About the Maasai

The Maasai are an indigenous African ethnic group of semi-nomadic people located in Kenya and northern Tanzania. Due to their distinctive customs and dress and residence near the many game parks of East Africa, they are among the most well-known African ethnic groups internationally. They speak Maa, a member of the Nilo-Saharan language family that is related to Dinka and Nuer, and are also educated in the official languages of Kenya and Tanzania: Swahili and English. The Maasai population has been variously estimated as 377,089 from the 1989 Census or as 453,000 language speakers in Kenya in 1994 and 430,000 in Tanzania in 1993 with a total estimated as “approaching 900,000″ Estimates of the respective Maasai populations in both countries are complicated by the remote locations of many villages, and their semi-nomadic nature. The figures on the Maasai numbers have been challenged by the maasai themselves. The notion of counting livestock and children is considered an abomination bty the Maasai and they will never give the correct figures.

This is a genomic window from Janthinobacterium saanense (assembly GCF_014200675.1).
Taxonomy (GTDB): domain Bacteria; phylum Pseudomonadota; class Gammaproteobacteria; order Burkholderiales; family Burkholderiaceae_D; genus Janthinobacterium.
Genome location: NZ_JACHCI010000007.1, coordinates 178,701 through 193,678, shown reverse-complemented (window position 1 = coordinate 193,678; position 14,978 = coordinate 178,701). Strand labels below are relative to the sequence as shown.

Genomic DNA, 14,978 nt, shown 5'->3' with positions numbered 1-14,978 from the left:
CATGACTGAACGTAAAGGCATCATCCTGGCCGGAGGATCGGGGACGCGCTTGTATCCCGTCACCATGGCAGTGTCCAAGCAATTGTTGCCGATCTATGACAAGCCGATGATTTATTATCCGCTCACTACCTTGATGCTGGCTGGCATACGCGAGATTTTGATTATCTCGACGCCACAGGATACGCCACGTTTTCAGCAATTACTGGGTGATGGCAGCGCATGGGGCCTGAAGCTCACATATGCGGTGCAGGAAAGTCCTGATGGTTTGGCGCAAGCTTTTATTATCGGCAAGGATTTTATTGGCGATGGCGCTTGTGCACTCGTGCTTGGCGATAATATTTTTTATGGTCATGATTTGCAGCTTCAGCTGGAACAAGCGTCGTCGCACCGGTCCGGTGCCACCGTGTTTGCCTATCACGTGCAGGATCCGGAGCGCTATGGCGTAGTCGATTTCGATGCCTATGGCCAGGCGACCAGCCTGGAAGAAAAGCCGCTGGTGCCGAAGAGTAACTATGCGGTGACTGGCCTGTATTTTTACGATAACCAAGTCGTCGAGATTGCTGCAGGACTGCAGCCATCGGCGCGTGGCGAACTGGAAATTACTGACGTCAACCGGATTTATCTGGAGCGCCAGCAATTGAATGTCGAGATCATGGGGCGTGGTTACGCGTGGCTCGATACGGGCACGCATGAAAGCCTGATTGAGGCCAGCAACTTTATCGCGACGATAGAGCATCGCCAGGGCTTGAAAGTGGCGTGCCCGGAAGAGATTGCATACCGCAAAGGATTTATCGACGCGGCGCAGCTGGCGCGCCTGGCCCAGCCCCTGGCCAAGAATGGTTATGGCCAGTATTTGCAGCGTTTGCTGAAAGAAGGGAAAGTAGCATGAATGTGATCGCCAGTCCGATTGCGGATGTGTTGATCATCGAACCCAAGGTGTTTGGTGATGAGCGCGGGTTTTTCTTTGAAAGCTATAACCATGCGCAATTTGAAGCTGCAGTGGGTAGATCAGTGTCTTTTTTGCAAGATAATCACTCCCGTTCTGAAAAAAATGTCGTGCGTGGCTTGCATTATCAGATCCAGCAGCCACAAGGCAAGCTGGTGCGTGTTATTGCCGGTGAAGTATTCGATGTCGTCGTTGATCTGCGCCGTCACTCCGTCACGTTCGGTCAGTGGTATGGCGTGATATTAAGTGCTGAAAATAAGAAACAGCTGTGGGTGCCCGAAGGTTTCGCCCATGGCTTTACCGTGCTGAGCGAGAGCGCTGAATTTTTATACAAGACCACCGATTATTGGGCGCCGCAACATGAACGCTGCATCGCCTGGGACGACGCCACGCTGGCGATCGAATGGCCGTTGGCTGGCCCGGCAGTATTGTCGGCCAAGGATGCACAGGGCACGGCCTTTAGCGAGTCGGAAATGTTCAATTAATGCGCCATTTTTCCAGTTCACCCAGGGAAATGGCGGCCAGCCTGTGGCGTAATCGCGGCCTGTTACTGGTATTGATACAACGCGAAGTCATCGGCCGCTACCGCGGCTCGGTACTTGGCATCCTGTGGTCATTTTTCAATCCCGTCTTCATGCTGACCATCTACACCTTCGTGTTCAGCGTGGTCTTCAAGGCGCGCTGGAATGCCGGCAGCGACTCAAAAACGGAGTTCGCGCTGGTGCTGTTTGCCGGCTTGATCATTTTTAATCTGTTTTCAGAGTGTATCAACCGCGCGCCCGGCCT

The Maasai are straddled between Kenya and Tanzania. They are several maasai sections based on their territorial occupations. In Kenya, We have Maasai groups in Kajiado, Narok, Baringo, Laikipia, Nakuru, Naivasha and pockets of others have migrated into other areas. In Tanzania, the Maasai are spread mostly in the North, Arusha, Monduli, Ngorongoro, Kiteto, Simanjiro, Moshi among others. The Il Paruyo are more spread southwards.
The 1904 and 1911 treaties signed between the Maasai spiritual leader Olonana and Imperial British Colonial Governments dispossesses the Maasai of big chunks of land putting them to a precarious living situation- that makes them among the poorest in national statistics. There a number of on- going where the Maasai are fighting for their land, human and cultural rights.